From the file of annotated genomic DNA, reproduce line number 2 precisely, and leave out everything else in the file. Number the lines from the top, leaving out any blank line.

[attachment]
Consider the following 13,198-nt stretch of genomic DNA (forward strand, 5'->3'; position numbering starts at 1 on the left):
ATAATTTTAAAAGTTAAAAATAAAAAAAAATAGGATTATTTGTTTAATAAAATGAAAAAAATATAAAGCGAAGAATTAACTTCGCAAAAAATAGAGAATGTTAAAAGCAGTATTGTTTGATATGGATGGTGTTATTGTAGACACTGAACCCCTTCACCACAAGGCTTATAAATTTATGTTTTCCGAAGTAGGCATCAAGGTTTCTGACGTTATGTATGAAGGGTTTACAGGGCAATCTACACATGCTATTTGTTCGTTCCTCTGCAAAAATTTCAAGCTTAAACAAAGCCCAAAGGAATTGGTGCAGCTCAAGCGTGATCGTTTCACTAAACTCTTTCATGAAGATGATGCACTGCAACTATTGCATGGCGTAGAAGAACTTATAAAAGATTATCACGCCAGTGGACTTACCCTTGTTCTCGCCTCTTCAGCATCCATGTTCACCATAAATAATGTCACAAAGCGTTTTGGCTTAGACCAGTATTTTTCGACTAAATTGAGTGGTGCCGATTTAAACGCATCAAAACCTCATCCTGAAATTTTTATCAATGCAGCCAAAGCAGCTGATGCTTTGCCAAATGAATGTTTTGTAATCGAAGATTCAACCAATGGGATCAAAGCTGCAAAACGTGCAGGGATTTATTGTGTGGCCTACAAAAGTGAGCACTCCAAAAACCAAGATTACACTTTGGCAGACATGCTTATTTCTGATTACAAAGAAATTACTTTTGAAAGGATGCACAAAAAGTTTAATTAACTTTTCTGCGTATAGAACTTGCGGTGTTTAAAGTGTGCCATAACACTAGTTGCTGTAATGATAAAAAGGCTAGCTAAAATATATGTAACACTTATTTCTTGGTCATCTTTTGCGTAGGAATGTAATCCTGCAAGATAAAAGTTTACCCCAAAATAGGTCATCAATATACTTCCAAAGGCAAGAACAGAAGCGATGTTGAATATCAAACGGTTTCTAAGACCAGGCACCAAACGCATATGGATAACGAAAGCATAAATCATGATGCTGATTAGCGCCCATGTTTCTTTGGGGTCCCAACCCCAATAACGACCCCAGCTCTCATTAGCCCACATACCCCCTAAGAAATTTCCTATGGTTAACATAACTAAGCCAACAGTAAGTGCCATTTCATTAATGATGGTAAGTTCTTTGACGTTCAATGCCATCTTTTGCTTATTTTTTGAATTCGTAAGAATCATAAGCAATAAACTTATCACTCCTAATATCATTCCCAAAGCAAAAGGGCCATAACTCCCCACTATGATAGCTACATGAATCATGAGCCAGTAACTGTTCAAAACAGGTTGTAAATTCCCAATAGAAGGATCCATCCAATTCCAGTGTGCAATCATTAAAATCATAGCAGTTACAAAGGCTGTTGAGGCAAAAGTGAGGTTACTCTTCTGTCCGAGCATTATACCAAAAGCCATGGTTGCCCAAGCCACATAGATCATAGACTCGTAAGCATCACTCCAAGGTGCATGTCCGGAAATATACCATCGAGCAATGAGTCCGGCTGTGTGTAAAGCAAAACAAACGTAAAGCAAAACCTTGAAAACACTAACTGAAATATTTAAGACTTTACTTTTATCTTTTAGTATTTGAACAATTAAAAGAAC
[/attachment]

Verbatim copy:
ATAATTTTAAAAGTTAAAAATAAAAAAAAATAGGATTATTTGTTTAATAAAATGAAAAAAATATAAAGCGAAGAATTAACTTCGCAAAAAATAGAGAATGTTAAAAGCAGTATTGTTTGATATGGATGGTGTTATTGTAGACACTGAACCCCTTCACCACAAGGCTTATAAATTTATGTTTTCCGAAGTAGGCATCAAGGTTTCTGACGTTATGTATGAAGGGTTTACAGGGCAATCTACACATGCTATTTGTTCGTTCCTCTGCAAAAATTTCAAGCTTAAACAAAGCCCAAAGGAATTGGTGCAGCTCAAGCGTGATCGTTTCACTAAACTCTTTCATGAAGATGATGCACTGCAACTATTGCATGGCGTAGAAGAACTTATAAAAGATTATCACGCCAGTGGACTTACCCTTGTTCTCGCCTCTTCAGCATCCATGTTCACCATAAATAATGTCACAAAGCGTTTTGGCTTAGACCAGTATTTTTCGACTAAATTGAGTGGTGCCGATTTAAACGCATCAAAACCTCATCCTGAAATTTTTATCAATGCAGCCAAAGCAGCTGATGCTTTGCCAAATGAATGTTTTGTAATCGAAGATTCAACCAATGGGATCAAAGCTGCAAAACGTGCAGGGATTTATTGTGTGGCCTACAAAAGTGAGCACTCCAAAAACCAAGATTACACTTTGGCAGACATGCTTATTTCTGATTACAAAGAAATTACTTTTGAAAGGATGCACAAAAAGTTTAATTAACTTTTCTGCGTATAGAACTTGCGGTGTTTAAAGTGTGCCATAACACTAGTTGCTGTAATGATAAAAAGGCTAGCTAAAATATATGTAACACTTATTTCTTGGTCATCTTTTGCGTAGGAATGTAATCCTGCAAGATAAAAGTTTACCCCAAAATAGGTCATCAATATACTTCCAAAGGCAAGAACAGAAGCGATGTTGAATATCAAACGGTTTCTAAGACCAGGCACCAAACGCATATGGATAACGAAAGCATAAATCATGATGCTGATTAGCGCCCATGTTTCTTTGGGGTCCCAACCCCAATAACGACCCCAGCTCTCATTAGCCCACATACCCCCTAAGAAATTTCCTATGGTTAACATAACTAAGCCAACAGTAAGTGCCATTTCATTAATGATGGTAAGTTCTTTGACGTTCAATGCCATCTTTTGCTTATTTTTTGAATTCGTAAGAATCATAAGCAATAAACTTATCACTCCTAATATCATTCCCAAAGCAAAAGGGCCATAACTCCCCACTATGATAGCTACATGAATCATGAGCCAGTAACTGTTCAAAACAGGTTGTAAATTCCCAATAGAAGGATCCATCCAATTCCAGTGTGCAATCATTAAAATCATAGCAGTTACAAAGGCTGTTGAGGCAAAAGTGAGGTTACTCTTCTGTCCGAGCATTATACCAAAAGCCATGGTTGCCCAAGCCACATAGATCATAGACTCGTAAGCATCACTCCAAGGTGCATGTCCGGAAATATACCATCGAGCAATGAGTCCGGCTGTGTGTAAAGCAAAACAAACGTAAAGCAAAACCTTGAAAACACTAACTGAAATATTTAAGACTTTACTTTTATCTTTTAGTATTTGAACAATTAAAAGAAC